9/11 Memorial & Museum - NYC
The National 9/11 Memorial was dedicated on September 11, 2011 (the 10-year anniversary of the 9/11 attacks) in a ceremony at Ground Zero for victims’ family members. The memorial opened to the public one day later, on September 12th. The Memorial is located at the World Trade Center site, the former location of the Twin Towers that were destroyed in the 9/11 attacks.
The Memorial Plaza is one of the most sustainable, green plazas ever built. The eight-acre park features over 400 oak trees surrounding the Memorial pools – and an interactive Memorial Museum honoring the 2,982 people who lost their lives on 9/11/2001 and in the 2/26/1993 World Trade Center bombing. Names of those killed in both attacks are inscribed in bronze on the low wall surrounding the Memorial pool. The Memorial and Museum are located at 180 Greenwich Street in Lower Manhattan. Admission is free to the public.
The Memorial is open on Thursday and Friday from 12pm-7pm, and Saturday-Wednesday from 10am-5pm.
National 9/11 Memorial Museum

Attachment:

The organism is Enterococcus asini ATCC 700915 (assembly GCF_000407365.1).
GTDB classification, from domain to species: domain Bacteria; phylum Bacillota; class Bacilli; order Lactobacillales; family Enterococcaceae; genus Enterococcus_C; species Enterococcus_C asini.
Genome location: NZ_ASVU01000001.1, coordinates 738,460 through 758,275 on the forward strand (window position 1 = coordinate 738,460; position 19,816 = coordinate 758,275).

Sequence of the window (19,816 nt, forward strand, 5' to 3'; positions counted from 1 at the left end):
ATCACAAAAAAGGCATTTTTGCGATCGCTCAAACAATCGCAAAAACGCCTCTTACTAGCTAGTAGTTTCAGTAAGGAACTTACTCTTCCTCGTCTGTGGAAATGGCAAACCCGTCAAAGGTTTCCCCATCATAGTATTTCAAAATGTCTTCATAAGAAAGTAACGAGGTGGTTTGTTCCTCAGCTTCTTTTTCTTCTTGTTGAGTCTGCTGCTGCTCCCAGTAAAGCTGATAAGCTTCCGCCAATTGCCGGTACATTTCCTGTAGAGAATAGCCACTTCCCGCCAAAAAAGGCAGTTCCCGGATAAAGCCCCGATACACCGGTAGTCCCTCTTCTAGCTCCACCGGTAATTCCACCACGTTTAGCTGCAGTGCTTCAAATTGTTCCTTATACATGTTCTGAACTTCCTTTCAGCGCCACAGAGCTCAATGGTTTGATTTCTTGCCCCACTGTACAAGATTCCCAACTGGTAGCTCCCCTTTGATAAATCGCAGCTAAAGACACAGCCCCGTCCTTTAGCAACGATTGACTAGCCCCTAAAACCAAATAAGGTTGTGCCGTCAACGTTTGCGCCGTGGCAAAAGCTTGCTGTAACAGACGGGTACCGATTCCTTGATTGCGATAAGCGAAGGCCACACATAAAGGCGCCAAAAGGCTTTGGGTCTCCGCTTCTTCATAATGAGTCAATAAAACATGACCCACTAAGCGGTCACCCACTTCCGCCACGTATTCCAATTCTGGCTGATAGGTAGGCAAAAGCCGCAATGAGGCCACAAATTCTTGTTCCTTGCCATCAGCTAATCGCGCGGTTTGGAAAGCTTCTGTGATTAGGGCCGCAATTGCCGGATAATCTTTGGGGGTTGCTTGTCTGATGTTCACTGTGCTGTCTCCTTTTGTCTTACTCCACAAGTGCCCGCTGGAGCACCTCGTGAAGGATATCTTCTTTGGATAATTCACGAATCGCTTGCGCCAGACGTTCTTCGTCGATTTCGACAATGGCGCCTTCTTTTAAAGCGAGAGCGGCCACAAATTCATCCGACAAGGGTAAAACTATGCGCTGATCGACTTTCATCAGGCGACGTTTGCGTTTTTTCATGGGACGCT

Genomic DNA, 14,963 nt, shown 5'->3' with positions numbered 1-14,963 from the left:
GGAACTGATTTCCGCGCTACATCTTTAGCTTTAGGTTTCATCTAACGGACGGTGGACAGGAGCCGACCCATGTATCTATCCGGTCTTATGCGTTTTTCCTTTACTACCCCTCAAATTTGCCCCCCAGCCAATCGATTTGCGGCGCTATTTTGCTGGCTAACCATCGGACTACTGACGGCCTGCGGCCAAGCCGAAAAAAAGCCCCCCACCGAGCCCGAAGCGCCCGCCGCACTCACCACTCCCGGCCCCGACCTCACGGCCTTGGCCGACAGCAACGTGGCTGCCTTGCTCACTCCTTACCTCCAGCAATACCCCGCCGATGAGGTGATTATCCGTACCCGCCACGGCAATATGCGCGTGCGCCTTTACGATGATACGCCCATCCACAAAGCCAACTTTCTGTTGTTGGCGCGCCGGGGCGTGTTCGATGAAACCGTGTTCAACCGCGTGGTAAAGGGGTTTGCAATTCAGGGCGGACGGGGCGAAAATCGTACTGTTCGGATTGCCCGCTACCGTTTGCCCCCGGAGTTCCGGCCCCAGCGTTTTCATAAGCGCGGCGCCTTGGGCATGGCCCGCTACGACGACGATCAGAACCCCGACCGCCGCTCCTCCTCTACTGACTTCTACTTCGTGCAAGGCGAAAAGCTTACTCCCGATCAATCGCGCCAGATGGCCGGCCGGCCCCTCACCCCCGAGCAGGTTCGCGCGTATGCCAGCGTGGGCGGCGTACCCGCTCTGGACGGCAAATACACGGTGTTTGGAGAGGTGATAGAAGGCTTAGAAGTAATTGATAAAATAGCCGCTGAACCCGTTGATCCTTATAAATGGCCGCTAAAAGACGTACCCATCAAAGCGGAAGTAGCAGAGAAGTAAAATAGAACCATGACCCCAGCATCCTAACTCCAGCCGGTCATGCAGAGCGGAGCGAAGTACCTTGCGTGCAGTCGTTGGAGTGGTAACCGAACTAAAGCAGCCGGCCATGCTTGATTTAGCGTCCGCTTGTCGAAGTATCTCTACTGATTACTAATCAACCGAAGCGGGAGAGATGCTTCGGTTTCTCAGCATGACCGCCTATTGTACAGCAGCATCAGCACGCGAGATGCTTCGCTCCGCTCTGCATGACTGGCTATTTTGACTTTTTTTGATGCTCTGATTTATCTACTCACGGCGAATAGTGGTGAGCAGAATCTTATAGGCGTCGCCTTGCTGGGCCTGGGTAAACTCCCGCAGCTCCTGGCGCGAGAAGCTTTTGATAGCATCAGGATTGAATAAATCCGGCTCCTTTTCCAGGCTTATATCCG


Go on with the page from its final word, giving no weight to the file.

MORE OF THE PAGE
President Obama dedicated The National 9/11 Memorial Museum on May 15, 2014 and it officially opened to the public on May 21, 2014. The museum was built around the Survivor Stairs from the South Tower of the World Trade Center. Upon entering the museum, voices can be heard from Americans around the country echoing where they were on September 11, 2001. Stand in the footprints of New York’s two mighty towers in this sacred place of healing and hope. Tickets are required for Museum admission.
The Museum is open Thursday and Friday from 12pm-7pm, and Saturday-Monday from 10am-5pm.
Queen Elizabeth II Garden
The Queen Elizabeth II Garden is a memorial for British and Commonwealth victims of the 9/11 attacks. Prince Harry took part in the official naming ceremony, honoring the 67 British victims of the terrorist attack and planted a tree (magnolia bush) at the garden during his Royal visit in May 2009. It was dedicated in 2005 by Prince Charles and his wife, Camilla (Duchess of Cornwall). The park received it’s “royal opening” with a ribbon-cutting from Queen Elizabeth during her whirlwind visit to New York on July 6, 2010. The memorial garden is located in Hanover Square, in Lower Manhattan’s Financial District.